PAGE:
The use of computer graphics for solving problems in singularity theory

Richard Morris (
University of Liverpool

This paper was presented at the Visulisation of Mathematics Workshop in Berlin (VizMath '95). And appears in "Visualization and Mathematics: Experiments, Simulations and Environments", Hans-Christian Hege, Konrad Polthier (eds), Springer Verlag Heidelberg . ISBN 3-540-61269-6. Full Volume

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We explore two investigation in singularity theory in which mathematical visualisation played and important part in the proof. We also describe a computer package which has been used to aid the experimental investigation of singularity theory and outline some of the computational problems involved in rendering singular surfaces.


Many problems in differential geometry and singularity theory naturally lend themselves to graphical solutions. For example there is considerable interest in calculating ridges and sub-parabolic lines various surfaces which can be readily visualised. In other more theoretical problems, such as classifying the singularities of maps, graphical solutions can play an important part in the solution. Some of the applications in which visualisation have already helped include: symmetry sets and rotational symmetry sets of plane curves \cite{TG_SS,Thesis}; ridges and sub-parabolic lines of surfaces \cite{BGTridge,Thesis,pud}; maps from $\Re^2$ to $\Re^2$ \cite{Gibson}; binary differential equations \cite{BT_binary}; duals of surfaces \cite{BGT_dual,West}; robotic grasp \cite{desmond}; cusp tracking \cite{gordon}; and quartic curves \cite{wall}.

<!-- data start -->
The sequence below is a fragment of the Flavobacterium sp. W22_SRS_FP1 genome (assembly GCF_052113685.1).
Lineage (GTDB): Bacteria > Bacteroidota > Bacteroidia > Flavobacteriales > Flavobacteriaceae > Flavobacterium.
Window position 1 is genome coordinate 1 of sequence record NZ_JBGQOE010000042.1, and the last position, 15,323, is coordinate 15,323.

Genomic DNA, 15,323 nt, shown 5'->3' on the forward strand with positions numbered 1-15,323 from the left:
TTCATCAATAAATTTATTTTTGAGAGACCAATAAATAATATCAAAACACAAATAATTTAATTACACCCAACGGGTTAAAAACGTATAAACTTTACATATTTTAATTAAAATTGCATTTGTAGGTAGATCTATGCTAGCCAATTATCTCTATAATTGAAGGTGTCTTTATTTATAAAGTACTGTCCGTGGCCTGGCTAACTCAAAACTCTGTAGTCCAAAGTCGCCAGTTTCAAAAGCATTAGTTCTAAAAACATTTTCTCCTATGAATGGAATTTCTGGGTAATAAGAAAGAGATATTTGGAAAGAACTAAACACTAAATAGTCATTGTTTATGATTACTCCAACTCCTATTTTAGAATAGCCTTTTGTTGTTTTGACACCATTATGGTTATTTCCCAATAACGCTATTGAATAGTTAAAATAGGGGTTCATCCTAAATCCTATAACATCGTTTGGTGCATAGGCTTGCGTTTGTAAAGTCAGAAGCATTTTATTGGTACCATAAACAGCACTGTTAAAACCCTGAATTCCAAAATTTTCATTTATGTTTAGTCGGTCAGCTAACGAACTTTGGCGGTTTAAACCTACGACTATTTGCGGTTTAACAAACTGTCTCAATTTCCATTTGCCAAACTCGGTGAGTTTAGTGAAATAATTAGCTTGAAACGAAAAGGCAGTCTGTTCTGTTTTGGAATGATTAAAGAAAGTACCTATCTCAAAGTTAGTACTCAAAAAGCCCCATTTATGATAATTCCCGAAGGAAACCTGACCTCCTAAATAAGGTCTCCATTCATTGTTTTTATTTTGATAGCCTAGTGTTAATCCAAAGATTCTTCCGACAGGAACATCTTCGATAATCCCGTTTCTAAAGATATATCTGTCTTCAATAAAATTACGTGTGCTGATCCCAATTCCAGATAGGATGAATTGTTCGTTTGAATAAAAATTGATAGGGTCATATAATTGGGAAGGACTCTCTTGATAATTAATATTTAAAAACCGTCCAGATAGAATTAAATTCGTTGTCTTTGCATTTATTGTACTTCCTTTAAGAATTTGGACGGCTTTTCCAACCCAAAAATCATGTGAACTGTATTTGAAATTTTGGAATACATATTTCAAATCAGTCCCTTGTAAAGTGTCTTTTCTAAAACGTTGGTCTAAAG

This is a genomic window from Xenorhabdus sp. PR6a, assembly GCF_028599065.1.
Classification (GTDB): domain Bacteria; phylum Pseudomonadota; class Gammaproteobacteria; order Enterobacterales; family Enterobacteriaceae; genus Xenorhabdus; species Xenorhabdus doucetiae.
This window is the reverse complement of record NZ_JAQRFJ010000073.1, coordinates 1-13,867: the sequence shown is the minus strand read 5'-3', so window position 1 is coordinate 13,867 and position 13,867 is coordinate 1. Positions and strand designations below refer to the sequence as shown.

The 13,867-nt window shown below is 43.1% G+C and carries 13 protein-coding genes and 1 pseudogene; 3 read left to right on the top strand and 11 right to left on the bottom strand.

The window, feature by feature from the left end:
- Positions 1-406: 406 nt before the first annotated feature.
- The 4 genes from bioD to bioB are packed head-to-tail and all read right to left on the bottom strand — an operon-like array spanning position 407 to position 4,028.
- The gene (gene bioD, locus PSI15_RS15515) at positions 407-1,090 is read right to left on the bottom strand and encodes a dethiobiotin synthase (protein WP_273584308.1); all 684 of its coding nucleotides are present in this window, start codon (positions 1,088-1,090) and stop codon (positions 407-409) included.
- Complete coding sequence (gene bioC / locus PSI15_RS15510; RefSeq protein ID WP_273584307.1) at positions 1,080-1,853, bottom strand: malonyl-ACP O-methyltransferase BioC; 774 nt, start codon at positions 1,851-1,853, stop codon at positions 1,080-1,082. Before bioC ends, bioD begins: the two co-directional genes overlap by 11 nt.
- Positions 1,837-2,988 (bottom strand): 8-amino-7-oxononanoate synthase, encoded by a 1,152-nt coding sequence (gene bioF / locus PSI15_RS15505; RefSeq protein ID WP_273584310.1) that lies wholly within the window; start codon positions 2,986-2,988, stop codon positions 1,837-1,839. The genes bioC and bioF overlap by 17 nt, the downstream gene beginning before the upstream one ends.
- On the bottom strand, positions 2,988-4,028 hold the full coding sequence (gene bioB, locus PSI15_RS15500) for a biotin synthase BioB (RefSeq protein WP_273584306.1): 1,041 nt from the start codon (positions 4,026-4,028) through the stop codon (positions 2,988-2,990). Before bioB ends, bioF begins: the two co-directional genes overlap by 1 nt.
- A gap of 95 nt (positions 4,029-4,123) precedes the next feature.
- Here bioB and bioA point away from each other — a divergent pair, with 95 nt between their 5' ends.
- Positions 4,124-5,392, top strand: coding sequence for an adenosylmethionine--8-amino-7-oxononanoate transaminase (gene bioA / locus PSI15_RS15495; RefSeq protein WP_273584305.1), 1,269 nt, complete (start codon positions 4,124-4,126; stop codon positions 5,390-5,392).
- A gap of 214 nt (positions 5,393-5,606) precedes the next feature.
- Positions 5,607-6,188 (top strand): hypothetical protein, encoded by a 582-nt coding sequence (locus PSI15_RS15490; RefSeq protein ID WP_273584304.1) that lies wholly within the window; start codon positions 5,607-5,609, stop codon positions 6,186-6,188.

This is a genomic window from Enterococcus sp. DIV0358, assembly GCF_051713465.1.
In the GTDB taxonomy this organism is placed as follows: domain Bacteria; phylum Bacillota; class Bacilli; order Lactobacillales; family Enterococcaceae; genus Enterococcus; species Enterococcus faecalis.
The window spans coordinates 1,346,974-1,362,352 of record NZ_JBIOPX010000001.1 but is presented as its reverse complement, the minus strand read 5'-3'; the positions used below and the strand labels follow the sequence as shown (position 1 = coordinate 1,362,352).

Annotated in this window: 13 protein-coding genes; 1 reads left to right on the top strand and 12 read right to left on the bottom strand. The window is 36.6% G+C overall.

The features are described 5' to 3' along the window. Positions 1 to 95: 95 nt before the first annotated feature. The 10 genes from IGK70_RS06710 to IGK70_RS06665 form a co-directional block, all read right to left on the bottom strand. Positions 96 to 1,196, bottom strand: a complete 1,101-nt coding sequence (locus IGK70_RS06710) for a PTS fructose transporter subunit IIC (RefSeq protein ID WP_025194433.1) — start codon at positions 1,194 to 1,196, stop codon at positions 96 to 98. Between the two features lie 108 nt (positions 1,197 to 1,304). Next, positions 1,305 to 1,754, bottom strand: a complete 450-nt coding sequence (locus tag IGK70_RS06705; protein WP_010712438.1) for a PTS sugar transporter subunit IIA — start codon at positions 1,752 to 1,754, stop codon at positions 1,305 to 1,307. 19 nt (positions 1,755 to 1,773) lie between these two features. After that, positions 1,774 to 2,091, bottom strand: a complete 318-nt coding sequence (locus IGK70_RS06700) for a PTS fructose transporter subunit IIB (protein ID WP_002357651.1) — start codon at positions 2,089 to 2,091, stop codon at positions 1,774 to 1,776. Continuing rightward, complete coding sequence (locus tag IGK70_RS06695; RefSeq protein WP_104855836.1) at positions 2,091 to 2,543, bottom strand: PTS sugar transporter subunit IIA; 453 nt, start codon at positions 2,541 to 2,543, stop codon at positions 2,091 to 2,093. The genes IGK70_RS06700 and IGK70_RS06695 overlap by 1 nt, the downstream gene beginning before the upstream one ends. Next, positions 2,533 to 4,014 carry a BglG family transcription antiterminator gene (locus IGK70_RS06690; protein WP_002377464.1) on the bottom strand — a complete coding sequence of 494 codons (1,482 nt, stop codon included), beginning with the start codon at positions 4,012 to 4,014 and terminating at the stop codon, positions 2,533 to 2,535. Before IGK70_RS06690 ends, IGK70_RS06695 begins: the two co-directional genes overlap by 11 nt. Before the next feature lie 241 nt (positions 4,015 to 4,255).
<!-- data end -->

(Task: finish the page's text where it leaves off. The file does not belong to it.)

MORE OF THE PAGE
In section~\ref{tool_sec} we will look at a set of programs we have developed to tackle the basic graphical problems which occur in singularity theory. We will discuss some of the user interface issues as well as the algorithms used to create accurate representations of singular surfaces.

In section~\ref{example_sec} we will look at the role experimental results have to play in the development of mathematical proof. We will examine two cases studies which are good examples of this experimental method and illustrate some of the techniques needed for successful experimental analysis. In both cases there was a conflict between mathematical conjectures and the results generated by computer graphics. This conflict caused both the mathematics and the experimental results to be reexamined leading to a resolution of the problems. In the first case a the experimental results were shown to be correct and in the second both methods were partially correct and the final results had a much richer structure.

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